Seismologists recorded a slow slip event in a shallow area of plate boundary at the Hikurangi margin off the northeast shore of New Zealand, showing for the first time that such slippage can occur near troughs. This implies that subduction plates may be accumulating much more stress and strain than previously believed -- before they bounce back to set off tsunami earthquakes.
National Science Foundation, Japan Society for the Promotion of Science, Japan Ministry of Education, Research, Culture, Sports, Science and Technology, University of Tokyo Earthquake Research Institute

Contact: Anna Ikarashi
comms@mail2.adm.kyoto-u.ac.jp
075-753-5728
Kyoto University

Public Release: 5-May-2016
Science
World's shallowest slow-motion earthquakes detected offshore of New Zealand
Research published in the May 6 edition of Science indicates that slow-motion earthquakes or 'slow-slip events' can rupture the shallow portion of a fault that also moves in large, tsunami-generating earthquakes. The finding has important implications for assessing tsunami hazards. The discovery was made by conducting the first-ever detailed investigation of centimeter-level seafloor movement at an offshore subduction zone.
National Science Foundation, Japanese Society for the Promotion of Science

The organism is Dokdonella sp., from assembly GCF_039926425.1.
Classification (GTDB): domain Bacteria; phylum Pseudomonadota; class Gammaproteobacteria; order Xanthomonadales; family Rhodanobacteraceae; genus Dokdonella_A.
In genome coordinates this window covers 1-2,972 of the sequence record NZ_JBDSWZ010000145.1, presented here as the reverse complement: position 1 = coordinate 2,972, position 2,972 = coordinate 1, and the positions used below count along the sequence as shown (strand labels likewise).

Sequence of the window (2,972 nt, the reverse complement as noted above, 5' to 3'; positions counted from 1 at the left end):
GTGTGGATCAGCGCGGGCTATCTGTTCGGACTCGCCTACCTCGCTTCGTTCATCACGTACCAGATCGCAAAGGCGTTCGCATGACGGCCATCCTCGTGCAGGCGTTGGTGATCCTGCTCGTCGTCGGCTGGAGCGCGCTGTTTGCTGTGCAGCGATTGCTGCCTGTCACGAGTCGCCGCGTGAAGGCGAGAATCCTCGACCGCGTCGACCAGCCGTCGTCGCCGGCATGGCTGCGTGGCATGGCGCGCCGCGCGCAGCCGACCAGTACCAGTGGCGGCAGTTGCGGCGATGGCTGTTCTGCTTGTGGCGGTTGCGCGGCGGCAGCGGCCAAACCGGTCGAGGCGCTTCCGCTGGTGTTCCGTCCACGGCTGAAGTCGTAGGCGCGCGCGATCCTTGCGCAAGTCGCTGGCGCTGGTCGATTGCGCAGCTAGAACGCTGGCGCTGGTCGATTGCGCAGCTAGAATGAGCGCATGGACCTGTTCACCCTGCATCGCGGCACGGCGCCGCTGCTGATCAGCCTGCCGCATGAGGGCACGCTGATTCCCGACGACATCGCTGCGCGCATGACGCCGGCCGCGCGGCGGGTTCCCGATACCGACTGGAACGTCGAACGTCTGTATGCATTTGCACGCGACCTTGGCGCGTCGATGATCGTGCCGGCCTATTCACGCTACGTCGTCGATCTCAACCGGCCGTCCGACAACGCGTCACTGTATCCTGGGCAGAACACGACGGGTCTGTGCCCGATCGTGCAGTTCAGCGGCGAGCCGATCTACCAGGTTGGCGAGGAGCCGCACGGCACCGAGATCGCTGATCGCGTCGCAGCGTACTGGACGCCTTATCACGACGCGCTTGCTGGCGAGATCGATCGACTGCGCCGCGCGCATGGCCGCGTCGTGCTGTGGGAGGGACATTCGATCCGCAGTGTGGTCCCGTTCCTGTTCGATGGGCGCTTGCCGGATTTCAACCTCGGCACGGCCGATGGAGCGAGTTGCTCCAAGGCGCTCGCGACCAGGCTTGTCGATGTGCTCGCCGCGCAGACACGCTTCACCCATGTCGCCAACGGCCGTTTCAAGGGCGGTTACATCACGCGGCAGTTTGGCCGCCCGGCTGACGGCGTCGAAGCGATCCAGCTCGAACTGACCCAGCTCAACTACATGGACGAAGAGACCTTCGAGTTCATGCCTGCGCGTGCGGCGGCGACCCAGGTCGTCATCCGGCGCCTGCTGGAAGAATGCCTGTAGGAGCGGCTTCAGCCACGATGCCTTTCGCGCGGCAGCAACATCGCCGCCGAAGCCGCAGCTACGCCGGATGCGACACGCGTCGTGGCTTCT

Contact: Monica Kortsha
mkortsha@jsg.utexas.edu
512-471-2241
University of Texas at Austin

Public Release: 5-May-2016
Science
Extreme rainfall doesn't always mean extreme erosion, Penn study finds
Research by University of Pennsylvania researchers shows that, though extreme precipitation events can greatly increase the amount of water traveling through a river, large storms only move about 50 percent more sediment than a typical rainfall. The overall contribution of these intense rainfalls to erosion, therefore, is smaller than might be expected.
National Science Foundation

Contact: Katherine Unger Baillie
kbaillie@upenn.edu
215-898-9194
University of Pennsylvania

Public Release: 4-May-2016
Scientific Reports
Engineers create a better way to boil water -- with industrial, electronics applications
Engineers at Oregon State University have found a new way to induce and control boiling bubble formation, that may allow everything from industrial-sized boilers to advanced electronics to work better and last longer.
Oregon State University/Venture Development Fund, National Science Foundation

Contact: Chih-hung Chang
changch@che.orst.edu
541-737-8548
Oregon State University

Public Release: 4-May-2016
Science Advances
Study finds ice isn't being lost from Greenland's interior
Scientists studying data from the top of the Greenland ice sheet have discovered that during winter in the center of the world's largest island, temperature inversions and other low-level atmospheric phenomena effectively isolate the ice surface from the atmosphere -- recycling water vapor and halting the loss or gain of ice.
National Science Foundation, Cooperative Institute for Research in Environmental Sciences, National Oceanic and Atmospheric Administration Climate Program, Danish Council for Independent Research

Contact: Bill Burton
burton@uic.edu
312-996-2269
University of Illinois at Chicago

Showing releases 251-275 out of 904.